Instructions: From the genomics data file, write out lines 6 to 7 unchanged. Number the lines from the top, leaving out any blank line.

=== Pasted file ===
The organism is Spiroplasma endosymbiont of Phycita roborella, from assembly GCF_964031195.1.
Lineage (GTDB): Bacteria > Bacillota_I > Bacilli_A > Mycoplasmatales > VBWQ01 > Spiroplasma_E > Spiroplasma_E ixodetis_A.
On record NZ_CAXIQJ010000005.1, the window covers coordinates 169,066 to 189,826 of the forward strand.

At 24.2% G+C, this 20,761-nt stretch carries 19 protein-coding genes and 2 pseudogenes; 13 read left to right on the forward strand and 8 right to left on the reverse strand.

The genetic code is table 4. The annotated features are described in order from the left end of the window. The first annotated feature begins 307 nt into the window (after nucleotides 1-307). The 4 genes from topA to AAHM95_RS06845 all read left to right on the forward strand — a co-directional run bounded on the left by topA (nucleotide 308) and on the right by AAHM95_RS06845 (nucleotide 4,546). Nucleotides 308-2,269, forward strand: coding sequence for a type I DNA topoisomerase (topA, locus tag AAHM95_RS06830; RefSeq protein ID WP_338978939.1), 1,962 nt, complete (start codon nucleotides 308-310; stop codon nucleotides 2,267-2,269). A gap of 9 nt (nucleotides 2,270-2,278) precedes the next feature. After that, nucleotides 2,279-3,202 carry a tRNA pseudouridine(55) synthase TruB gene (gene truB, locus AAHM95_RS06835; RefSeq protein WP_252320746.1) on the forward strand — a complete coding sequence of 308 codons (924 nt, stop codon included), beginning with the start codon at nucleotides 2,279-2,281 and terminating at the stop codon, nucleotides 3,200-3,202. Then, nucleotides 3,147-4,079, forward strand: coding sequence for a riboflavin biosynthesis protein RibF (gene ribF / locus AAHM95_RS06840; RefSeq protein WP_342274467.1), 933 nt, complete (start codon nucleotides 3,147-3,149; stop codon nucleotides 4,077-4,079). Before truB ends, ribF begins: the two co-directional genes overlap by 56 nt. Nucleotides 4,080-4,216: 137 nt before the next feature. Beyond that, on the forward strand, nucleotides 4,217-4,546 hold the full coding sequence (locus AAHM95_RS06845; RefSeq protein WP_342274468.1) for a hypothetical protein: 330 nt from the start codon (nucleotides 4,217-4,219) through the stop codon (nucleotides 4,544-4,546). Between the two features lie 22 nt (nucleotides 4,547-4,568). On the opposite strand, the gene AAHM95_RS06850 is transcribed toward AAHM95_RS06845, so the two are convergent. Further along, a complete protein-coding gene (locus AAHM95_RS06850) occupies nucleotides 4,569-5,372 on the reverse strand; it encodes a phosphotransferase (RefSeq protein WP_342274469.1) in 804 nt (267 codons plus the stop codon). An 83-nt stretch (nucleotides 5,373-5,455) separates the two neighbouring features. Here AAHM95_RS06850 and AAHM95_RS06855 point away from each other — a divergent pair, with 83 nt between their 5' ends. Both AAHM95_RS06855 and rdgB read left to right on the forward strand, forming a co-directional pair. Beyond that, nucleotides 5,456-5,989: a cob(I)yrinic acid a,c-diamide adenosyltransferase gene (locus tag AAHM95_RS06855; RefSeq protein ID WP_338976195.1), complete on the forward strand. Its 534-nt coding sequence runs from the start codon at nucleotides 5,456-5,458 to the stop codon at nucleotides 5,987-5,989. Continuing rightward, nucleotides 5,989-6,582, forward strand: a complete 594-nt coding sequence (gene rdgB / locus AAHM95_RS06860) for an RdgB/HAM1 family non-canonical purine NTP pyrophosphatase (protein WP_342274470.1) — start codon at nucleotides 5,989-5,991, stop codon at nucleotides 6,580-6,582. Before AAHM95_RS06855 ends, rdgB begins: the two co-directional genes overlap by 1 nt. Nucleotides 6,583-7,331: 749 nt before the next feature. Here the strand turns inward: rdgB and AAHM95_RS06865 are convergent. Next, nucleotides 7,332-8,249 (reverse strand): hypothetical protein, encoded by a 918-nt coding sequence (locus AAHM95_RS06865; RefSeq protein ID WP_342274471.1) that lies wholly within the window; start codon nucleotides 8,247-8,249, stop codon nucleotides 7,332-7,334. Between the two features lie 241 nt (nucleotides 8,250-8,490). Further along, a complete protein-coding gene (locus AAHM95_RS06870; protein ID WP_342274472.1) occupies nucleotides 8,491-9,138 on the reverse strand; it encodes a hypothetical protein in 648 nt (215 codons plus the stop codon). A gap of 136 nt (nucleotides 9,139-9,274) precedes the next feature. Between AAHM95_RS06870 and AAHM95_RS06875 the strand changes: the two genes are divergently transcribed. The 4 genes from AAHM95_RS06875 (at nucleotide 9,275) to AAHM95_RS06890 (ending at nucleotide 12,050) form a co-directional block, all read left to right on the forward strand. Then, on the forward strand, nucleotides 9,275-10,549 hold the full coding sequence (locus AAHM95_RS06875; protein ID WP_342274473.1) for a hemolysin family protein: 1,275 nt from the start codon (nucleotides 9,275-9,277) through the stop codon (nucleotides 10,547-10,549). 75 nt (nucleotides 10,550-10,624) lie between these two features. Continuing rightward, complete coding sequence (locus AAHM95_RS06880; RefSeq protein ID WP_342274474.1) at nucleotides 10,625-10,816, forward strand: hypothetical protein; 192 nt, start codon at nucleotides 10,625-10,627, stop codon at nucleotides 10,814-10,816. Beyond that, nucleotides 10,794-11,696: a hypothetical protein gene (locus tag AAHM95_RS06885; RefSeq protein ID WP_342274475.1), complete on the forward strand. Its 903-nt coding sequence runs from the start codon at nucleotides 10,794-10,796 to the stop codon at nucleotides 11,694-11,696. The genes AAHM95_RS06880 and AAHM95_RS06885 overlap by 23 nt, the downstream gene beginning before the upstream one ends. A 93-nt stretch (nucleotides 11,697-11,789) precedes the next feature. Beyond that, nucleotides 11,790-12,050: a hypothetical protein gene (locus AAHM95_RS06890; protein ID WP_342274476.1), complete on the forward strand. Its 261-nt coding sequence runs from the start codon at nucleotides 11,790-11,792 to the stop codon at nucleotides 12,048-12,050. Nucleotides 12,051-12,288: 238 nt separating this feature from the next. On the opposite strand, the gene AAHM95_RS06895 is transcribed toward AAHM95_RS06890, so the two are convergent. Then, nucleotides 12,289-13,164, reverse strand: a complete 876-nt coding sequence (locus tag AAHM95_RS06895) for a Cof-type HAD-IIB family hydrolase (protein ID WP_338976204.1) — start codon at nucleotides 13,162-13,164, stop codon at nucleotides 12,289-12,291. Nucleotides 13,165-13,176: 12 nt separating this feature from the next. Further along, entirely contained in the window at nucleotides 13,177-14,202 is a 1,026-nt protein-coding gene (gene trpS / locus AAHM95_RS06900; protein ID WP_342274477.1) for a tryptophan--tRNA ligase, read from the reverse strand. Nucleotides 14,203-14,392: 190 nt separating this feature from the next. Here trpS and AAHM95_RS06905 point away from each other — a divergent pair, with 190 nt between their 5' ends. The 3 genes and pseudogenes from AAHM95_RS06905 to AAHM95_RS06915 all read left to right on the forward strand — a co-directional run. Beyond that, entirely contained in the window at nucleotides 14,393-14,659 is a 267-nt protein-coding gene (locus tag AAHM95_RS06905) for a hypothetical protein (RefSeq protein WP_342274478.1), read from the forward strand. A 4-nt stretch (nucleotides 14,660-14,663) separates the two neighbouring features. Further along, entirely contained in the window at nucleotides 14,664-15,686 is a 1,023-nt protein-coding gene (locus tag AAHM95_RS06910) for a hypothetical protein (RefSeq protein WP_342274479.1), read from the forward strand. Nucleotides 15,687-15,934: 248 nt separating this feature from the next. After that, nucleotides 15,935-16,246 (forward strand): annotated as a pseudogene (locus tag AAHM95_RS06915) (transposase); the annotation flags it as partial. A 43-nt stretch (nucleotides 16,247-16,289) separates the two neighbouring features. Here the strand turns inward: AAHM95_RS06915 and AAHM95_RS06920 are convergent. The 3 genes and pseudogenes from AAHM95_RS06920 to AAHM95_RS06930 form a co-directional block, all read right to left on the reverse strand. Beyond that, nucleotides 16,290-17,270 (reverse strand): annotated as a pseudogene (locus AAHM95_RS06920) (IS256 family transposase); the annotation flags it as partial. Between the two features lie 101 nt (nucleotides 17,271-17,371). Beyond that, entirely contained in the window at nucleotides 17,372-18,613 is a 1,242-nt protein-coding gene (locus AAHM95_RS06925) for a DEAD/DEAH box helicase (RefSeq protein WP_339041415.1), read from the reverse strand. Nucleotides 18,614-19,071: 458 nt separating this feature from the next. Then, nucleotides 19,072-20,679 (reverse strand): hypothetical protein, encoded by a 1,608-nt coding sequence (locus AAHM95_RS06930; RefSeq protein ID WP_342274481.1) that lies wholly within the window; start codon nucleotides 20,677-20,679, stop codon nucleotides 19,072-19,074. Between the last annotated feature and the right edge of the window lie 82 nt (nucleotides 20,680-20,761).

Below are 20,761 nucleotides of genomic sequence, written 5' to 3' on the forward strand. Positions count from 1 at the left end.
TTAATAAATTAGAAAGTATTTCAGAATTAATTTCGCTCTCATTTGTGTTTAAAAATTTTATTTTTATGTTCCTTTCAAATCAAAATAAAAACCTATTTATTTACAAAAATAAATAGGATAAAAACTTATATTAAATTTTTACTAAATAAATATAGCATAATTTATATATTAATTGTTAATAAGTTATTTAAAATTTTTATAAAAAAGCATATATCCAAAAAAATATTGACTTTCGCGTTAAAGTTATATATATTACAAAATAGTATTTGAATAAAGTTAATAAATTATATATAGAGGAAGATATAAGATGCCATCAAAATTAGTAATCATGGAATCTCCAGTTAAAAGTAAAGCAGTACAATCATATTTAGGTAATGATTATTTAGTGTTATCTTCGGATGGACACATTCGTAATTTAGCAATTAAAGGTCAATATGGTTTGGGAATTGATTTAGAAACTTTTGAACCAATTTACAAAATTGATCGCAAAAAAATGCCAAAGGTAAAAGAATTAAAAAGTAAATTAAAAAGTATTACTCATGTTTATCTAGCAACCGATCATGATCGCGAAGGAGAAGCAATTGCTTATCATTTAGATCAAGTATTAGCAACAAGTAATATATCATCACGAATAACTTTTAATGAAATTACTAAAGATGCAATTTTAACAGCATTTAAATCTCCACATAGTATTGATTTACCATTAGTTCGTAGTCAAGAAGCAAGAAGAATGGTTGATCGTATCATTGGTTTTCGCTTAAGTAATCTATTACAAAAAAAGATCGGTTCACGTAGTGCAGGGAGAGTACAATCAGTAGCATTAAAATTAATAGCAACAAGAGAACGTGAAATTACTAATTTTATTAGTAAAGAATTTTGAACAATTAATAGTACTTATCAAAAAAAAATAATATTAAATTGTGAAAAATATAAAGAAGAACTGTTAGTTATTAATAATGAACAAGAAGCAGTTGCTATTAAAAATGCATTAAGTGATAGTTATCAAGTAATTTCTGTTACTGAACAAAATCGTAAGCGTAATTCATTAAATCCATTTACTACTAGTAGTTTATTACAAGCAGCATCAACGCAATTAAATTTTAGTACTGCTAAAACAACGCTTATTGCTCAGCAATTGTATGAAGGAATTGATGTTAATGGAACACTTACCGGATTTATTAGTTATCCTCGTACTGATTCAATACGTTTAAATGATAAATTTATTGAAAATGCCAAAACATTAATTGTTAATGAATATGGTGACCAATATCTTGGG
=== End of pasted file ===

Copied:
Below are 20,761 nucleotides of genomic sequence, written 5' to 3' on the forward strand. Positions count from 1 at the left end.
TTAATAAATTAGAAAGTATTTCAGAATTAATTTCGCTCTCATTTGTGTTTAAAAATTTTATTTTTATGTTCCTTTCAAATCAAAATAAAAACCTATTTATTTACAAAAATAAATAGGATAAAAACTTATATTAAATTTTTACTAAATAAATATAGCATAATTTATATATTAATTGTTAATAAGTTATTTAAAATTTTTATAAAAAAGCATATATCCAAAAAAATATTGACTTTCGCGTTAAAGTTATATATATTACAAAATAGTATTTGAATAAAGTTAATAAATTATATATAGAGGAAGATATAAGATGCCATCAAAATTAGTAATCATGGAATCTCCAGTTAAAAGTAAAGCAGTACAATCATATTTAGGTAATGATTATTTAGTGTTATCTTCGGATGGACACATTCGTAATTTAGCAATTAAAGGTCAATATGGTTTGGGAATTGATTTAGAAACTTTTGAACCAATTTACAAAATTGATCGCAAAAAAATGCCAAAGGTAAAAGAATTAAAAAGTAAATTAAAAAGTATTACTCATGTTTATCTAGCAACCGATCATGATCGCGAAGGAGAAGCAATTGCTTATCATTTAGATCAAGTATTAGCAACAAGTAATATATCATCACGAATAACTTTTAATGAAATTACTAAAGATGCAATTTTAACAGCATTTAAATCTCCACATAGTATTGATTTACCATTAGTTCGTAGTCAAGAAGCAAGAAGAATGGTTGATCGTATCATTGGTTTTCGCTTAAGTAATCTATTACAAAAAAAGATCGGTTCACGTAGTGCAGGGAGAGTACAATCAGTAGCATTAAAATTAATAGCAACAAGAGAACGTGAAATTACTAATTTTATTAGTAAAGAATTTTGAACAATTAATAGTACTTATCAAAAAAAAATAATATTAAATTGTGAAAAATATAAAGAAGAACTGTTAGTTATTAATAATGAACAAGAAGCAGTTGCTATTAAAAATGCATTAAGTGATAGTTATCAAGTAATTTCTGTTACTGAACAAAATCGTAAGCGTAATTCATTAAATCCATTTACTACTAGTAGTTTATTACAAGCAGCATCAACGCAATTAAATTTTAGTACTGCTAAAACAACGCTTATTGCTCAGCAATTGTATGAAGGAATTGATGTTAATGGAACACTTACCGGATTTATTAGTTATCCTCGTACTGATTCAATACGTTTAAATGATAAATTTATTGAAAATGCCAAAACATTAATTGTTAATGAATATGGTGACCAATATCTTGGG